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Largest Picture of the Sky


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Back story on this in case some of you haven't heard about it.


Nick Risinger's Milky Way Panorama Created From 37,440 Exposures (PICTURES)

SEATTLE -- Nick Risinger has always gazed up at the sky. But last year the amateur astronomer and photographer quit his day job as a Seattle marketing director and lugged six synchronized cameras about 60,000 miles to capture an image of the entire night sky.

Risinger, 28, set up his rack of cameras in high-elevation locales in the Western U.S. and South Africa, timing photo shoots around new moons when nights were long and dark. He programmed his six cameras to track the stars as they moved across the sky and simultaneously snapped thousands of photos.

He then stitched 37,440 exposures together into a spectacular, panoramic survey sky that he posted online two weeks ago. The photo reveals a 360-degree view of the Milky Way, planets and stars in their true natural colors. Viewers can zoom in on portions of the 5,000-megapixel image to find Orion or the Large Magellanic Cloud.

*click link for more*


Incredible by the way.

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That's it. I'm getting a telescope for Christmas.

Before you do, I'd encourage you to go to some of the NOVAC outreach events and look through various scopes to see what fits your interest, budget and lifestyle. Once you become a member you can borrow various loaner scopes at no cost to get hands on time, check that a particular type of scope will fit your home, vehicle and intended usage.


You can take really different approaches to the hobby.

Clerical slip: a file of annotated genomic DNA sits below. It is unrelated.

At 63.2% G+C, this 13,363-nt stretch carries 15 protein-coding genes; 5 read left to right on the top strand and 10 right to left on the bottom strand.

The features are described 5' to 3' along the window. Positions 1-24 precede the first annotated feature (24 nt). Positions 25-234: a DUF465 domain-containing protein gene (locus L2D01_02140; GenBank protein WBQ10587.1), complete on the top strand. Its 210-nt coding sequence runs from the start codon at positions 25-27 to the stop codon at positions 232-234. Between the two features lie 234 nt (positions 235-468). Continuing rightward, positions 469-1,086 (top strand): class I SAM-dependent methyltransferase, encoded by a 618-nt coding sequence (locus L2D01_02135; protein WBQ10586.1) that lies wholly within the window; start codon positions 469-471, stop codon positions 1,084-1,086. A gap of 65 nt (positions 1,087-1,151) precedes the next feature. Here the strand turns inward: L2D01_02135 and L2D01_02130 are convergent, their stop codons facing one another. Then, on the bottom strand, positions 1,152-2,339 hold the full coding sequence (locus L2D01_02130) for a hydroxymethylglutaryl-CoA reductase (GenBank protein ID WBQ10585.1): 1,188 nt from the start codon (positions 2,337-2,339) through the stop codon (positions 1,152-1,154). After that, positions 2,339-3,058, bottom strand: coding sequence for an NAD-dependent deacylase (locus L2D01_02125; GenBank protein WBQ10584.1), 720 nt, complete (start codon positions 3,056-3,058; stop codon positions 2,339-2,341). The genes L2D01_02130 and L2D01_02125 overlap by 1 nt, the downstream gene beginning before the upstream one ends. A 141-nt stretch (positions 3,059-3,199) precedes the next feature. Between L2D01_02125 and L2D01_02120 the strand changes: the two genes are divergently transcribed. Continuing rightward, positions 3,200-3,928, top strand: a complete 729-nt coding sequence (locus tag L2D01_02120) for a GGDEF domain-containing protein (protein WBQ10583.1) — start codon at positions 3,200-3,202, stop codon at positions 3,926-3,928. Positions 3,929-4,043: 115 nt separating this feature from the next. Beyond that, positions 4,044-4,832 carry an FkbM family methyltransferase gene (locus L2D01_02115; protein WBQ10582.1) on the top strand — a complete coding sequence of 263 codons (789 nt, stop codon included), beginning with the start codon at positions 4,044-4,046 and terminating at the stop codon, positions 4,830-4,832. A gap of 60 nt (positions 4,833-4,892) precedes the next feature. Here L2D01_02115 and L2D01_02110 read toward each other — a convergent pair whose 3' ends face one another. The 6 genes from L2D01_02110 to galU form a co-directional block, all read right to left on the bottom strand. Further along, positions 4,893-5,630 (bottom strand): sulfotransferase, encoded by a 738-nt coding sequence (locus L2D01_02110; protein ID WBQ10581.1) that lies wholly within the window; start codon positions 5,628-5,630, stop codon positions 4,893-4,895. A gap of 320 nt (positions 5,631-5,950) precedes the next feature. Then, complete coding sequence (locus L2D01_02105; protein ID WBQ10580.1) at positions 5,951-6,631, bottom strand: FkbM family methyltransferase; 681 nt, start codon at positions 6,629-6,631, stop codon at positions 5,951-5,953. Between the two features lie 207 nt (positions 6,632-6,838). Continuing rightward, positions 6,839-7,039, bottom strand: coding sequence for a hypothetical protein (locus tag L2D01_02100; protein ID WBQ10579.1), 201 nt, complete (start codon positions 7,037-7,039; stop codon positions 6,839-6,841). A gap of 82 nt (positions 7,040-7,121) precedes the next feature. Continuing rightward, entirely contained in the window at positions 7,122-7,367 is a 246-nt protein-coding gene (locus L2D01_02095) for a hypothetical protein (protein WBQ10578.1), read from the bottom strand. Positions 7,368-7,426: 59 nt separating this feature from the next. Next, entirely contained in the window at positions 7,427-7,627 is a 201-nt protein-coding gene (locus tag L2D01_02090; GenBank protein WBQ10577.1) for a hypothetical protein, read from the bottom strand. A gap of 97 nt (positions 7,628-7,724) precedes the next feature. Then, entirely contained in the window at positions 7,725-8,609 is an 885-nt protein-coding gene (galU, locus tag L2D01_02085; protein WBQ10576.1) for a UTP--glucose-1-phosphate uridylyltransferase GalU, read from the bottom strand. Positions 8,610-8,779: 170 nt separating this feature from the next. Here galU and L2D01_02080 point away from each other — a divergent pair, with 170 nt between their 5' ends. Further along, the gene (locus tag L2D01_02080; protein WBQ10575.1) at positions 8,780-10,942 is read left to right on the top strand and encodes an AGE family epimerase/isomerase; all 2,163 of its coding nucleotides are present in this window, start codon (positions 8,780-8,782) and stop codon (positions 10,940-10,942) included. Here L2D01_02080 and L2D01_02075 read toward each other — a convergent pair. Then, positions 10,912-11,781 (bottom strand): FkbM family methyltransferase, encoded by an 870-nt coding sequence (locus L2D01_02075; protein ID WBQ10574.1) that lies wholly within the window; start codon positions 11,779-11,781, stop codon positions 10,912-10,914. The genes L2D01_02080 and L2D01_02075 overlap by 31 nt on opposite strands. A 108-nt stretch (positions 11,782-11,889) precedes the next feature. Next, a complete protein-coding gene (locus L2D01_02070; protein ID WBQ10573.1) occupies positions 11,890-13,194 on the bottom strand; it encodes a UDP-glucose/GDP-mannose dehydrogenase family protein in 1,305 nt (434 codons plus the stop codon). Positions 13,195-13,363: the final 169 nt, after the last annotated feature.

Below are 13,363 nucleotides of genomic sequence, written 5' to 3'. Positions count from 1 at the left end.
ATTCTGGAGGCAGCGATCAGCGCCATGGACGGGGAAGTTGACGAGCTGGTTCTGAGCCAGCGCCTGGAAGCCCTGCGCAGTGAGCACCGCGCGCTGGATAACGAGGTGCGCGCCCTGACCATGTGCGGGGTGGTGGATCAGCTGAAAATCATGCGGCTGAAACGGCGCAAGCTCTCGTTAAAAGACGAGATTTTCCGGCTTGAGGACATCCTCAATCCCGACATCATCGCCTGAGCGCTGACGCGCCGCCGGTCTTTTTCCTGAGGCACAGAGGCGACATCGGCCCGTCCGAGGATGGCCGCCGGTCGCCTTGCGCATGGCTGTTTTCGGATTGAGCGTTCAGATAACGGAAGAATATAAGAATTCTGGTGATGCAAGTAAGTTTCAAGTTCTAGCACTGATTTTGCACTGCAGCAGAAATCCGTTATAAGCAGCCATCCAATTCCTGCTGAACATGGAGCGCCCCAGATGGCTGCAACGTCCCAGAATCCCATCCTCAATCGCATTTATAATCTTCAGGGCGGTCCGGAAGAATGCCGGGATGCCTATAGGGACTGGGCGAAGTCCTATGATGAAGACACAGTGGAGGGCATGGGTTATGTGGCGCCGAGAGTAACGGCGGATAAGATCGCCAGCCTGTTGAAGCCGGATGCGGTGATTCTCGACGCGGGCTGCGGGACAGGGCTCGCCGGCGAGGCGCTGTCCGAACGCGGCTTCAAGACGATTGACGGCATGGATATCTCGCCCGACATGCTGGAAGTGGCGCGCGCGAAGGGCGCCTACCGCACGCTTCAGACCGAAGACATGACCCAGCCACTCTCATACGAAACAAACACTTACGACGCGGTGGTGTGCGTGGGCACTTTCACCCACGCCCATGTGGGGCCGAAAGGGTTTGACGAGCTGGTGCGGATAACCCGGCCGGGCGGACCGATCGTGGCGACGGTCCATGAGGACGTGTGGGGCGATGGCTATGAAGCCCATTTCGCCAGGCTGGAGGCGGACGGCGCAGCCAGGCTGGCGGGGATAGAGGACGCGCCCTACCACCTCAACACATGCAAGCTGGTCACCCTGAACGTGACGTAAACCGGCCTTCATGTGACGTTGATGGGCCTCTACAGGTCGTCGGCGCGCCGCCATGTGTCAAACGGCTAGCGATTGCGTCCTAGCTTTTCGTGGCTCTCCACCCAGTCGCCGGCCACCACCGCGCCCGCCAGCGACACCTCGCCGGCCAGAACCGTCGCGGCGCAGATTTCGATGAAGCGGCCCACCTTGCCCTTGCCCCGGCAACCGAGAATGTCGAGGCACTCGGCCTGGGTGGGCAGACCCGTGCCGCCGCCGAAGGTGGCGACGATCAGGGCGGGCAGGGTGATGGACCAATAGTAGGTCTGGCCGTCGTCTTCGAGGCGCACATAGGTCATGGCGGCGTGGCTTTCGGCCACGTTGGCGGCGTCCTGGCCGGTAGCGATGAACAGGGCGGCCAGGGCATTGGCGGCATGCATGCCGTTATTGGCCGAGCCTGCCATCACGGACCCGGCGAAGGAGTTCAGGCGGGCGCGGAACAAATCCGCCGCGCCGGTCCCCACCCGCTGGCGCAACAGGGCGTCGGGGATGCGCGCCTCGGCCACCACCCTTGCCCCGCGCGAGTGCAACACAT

Some folks are really into imaging and creating fantastic pictures. They spend a lot of time processing images and little or no time actually looking through a scope.

Others use their own eyes to observe and outside of really bright objects like to Moon you won't see images like you do in print, but seeing the rings of Saturn with your own eyes, the moons of Jupiter, or hunting down and making out the gray fuzzy outline of galaxies many tens of millions of light years away is a magical experience.

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it would be so awesome to be able to spend some time somewhere with absolutely no light pollution to be able to just look at the stars.

If you can imagine being able to see the heavens like that thousands of years ago without the knowledge of the science we have today it's not hard to imagine how a scene like that would inspire you to think of God or Gods and stories of creation and whatever else your mind would create.

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Ok, where did you find them, I just scanned it all and didn't find them.

Click on the "i" button and it will bring up the constellations. It will also bring up a green line on which the Sun and the planets in our solar system are lined along. Look along it for the bright objects and when you put your cursor over them it will tell you which planet it is.

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Wow, it's hard for me to even fathom what I'm looking at there. The universe is such a vast, awe-inspiring thing.

Images like that are all the proof I need that there is a higher power out there. Something that knew what he was doing when he put as all here. Something so powerful that he could create time itself and hold our very existence on the tip of his finger. Something so loving of his children that he painted them the most beautiful picture their eyes could ever see onto the infinite canvas of the night sky.

Thank you Xenu. I only wish my e-meter readings could reflect my gratitude.

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